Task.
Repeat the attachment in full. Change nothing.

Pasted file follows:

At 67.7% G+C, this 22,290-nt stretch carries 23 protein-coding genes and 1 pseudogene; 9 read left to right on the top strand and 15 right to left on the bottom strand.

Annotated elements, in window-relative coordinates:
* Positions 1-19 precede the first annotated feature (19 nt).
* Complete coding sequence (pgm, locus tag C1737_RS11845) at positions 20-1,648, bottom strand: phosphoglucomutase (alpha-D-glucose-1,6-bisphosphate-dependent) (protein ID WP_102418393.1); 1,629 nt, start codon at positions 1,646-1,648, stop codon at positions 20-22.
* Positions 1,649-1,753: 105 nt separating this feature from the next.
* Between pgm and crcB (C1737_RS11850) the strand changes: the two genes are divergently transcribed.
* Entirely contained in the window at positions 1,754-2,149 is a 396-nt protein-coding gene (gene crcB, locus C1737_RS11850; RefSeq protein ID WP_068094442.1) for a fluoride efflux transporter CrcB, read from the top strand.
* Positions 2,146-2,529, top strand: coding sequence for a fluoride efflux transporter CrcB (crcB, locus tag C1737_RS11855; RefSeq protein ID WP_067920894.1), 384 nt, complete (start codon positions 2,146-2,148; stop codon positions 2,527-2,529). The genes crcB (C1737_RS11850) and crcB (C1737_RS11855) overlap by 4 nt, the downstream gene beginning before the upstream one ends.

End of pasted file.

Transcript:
At 67.7% G+C, this 22,290-nt stretch carries 23 protein-coding genes and 1 pseudogene; 9 read left to right on the top strand and 15 right to left on the bottom strand.

Annotated elements, in window-relative coordinates:
* Positions 1-19 precede the first annotated feature (19 nt).
* Complete coding sequence (pgm, locus tag C1737_RS11845) at positions 20-1,648, bottom strand: phosphoglucomutase (alpha-D-glucose-1,6-bisphosphate-dependent) (protein ID WP_102418393.1); 1,629 nt, start codon at positions 1,646-1,648, stop codon at positions 20-22.
* Positions 1,649-1,753: 105 nt separating this feature from the next.
* Between pgm and crcB (C1737_RS11850) the strand changes: the two genes are divergently transcribed.
* Entirely contained in the window at positions 1,754-2,149 is a 396-nt protein-coding gene (gene crcB, locus C1737_RS11850; RefSeq protein ID WP_068094442.1) for a fluoride efflux transporter CrcB, read from the top strand.
* Positions 2,146-2,529, top strand: coding sequence for a fluoride efflux transporter CrcB (crcB, locus tag C1737_RS11855; RefSeq protein ID WP_067920894.1), 384 nt, complete (start codon positions 2,146-2,148; stop codon positions 2,527-2,529). The genes crcB (C1737_RS11850) and crcB (C1737_RS11855) overlap by 4 nt, the downstream gene beginning before the upstream one ends.